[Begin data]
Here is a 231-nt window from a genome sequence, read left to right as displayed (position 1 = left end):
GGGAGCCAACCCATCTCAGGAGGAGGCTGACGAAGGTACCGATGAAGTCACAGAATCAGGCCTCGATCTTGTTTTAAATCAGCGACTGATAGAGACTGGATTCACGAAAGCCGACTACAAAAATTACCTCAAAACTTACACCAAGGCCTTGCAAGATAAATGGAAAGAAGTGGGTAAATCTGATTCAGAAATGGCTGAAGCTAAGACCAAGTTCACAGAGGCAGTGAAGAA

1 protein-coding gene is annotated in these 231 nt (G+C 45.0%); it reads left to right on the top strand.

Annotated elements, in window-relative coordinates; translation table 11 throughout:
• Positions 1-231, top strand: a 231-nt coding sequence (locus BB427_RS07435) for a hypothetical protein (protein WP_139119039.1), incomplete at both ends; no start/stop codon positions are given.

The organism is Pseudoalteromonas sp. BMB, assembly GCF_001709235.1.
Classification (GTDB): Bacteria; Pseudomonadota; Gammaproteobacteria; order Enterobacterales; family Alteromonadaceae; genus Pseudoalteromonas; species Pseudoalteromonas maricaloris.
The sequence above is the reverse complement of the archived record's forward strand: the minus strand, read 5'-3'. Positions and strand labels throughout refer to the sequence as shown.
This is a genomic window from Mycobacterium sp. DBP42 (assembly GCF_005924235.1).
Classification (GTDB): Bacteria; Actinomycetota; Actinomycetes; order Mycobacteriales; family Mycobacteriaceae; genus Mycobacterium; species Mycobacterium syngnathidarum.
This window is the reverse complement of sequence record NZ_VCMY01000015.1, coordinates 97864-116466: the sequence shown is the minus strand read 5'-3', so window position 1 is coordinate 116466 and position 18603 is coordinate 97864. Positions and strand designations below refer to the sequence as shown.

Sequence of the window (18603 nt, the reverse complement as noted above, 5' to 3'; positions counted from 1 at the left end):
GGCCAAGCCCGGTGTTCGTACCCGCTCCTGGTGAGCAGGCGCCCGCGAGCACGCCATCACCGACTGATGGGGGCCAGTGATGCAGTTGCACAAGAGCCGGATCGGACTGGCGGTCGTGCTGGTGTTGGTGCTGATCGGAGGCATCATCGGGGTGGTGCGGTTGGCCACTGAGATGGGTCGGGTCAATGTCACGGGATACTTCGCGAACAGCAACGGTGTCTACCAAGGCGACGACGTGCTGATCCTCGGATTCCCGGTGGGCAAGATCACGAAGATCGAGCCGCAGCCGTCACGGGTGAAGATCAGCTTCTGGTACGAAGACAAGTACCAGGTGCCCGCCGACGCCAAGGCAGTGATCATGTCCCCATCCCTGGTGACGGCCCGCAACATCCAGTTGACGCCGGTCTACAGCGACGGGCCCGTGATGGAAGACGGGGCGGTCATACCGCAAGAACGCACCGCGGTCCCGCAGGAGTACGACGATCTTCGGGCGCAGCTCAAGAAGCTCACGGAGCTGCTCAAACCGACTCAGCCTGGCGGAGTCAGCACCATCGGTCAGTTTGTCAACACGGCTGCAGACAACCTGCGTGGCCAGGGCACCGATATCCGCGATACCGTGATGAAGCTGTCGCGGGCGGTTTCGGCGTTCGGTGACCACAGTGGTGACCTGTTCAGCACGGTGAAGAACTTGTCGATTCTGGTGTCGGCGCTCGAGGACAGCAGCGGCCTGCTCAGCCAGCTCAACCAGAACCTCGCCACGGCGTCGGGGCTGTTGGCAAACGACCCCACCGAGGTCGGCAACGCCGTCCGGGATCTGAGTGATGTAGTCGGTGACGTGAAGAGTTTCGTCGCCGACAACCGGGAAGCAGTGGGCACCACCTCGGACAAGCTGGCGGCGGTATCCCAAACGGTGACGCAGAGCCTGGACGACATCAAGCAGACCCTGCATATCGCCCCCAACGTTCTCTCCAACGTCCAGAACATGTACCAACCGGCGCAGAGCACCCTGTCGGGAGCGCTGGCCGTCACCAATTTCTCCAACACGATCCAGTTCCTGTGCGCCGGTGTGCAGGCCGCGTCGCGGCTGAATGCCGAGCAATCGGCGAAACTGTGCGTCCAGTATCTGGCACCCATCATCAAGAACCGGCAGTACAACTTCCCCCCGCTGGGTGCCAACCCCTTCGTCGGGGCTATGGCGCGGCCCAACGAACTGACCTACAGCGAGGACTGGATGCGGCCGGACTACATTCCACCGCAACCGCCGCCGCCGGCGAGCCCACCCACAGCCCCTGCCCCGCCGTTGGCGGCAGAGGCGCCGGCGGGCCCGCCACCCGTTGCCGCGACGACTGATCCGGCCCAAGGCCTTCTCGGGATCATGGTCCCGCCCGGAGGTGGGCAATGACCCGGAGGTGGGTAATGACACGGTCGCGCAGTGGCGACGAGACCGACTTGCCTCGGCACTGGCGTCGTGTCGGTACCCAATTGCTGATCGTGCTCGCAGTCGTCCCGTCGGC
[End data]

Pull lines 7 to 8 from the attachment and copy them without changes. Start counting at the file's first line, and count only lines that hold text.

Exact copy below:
Classification (GTDB): Bacteria; Pseudomonadota; Gammaproteobacteria; order Enterobacterales; family Alteromonadaceae; genus Pseudoalteromonas; species Pseudoalteromonas maricaloris.
The sequence above is the reverse complement of the archived record's forward strand: the minus strand, read 5'-3'. Positions and strand labels throughout refer to the sequence as shown.